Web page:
PART 4: Transforming Social Theory Do We Need a New Theory of the State? Metin Guven The struggle for the right to the city is growing in different contexts all over the world. For example, tens of thousands of people rebelled to protect Gezi Park in Istanbul in 2013, yet their actual driving motivation was resisting the authoritarian government that is trying to control every aspect of citizens’ lives and to suppress every movement that raises concerns. Therefore, it is becoming increasingly important to understand how that context is changing in a dynamic world that is transitioning into a new world order. Old powers are losing their ground and new powers are rising. The neoliberal policies of globalization are adve... (From:
PART 5: Walking with the Right to the City Squatting as Claiming the Right to the City Diana Bogado, Noel Manzano and Marta Solanas Introduction The phenomena of squatting and occupying currently constitute global methods of resisting the “neoliberal” dynamic of the global metropolis. We use the term occupy to refer to housing occupations that seek to guarantee shelter for populations without resources, and the term squat to allude to occupation processes that try to generate spaces for public meetings and political discussions. In Brazil and Spain, both kind of spaces push towards claiming social rights. Some essential similarities and differences between them will be described in this article. The neoli... (From:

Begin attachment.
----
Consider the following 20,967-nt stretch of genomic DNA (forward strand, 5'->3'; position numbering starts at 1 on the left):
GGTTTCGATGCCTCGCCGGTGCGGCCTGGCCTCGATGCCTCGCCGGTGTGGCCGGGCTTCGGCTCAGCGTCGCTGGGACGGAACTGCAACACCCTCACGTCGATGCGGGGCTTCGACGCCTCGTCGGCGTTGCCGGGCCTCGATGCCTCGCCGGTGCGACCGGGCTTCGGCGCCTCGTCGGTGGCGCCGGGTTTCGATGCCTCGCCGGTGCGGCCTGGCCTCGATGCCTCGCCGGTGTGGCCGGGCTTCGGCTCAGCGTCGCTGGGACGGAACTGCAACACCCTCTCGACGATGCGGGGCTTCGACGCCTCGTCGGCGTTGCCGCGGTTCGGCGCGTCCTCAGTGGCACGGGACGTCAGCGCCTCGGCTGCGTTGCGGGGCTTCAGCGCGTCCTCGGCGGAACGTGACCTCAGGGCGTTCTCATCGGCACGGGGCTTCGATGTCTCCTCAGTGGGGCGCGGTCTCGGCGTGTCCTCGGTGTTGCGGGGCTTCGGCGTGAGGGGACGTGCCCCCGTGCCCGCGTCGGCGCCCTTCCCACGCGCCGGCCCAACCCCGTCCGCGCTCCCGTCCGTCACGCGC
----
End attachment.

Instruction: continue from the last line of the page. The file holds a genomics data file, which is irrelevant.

[1] We use the term “activism” for convenience and for reasons of space. However, we believe that we should go beyond the divide between activists and the rest of the world, building a unifying/plural society working towards social change. [2] More information about The City Repair Project available from [3] UN-Habitat is based in Nairobi and addresses the impacts of human settlement. The agency executes the UN General Assembly agenda on human settlement and habitat adopted at the Habitat international conference. The first conference, Habitat I, took place in Vancouver in 1976 and the most recent, Habitat III, led to the adoption of the New Urban Agenda, in Quito in October 2016. [4] A... (From: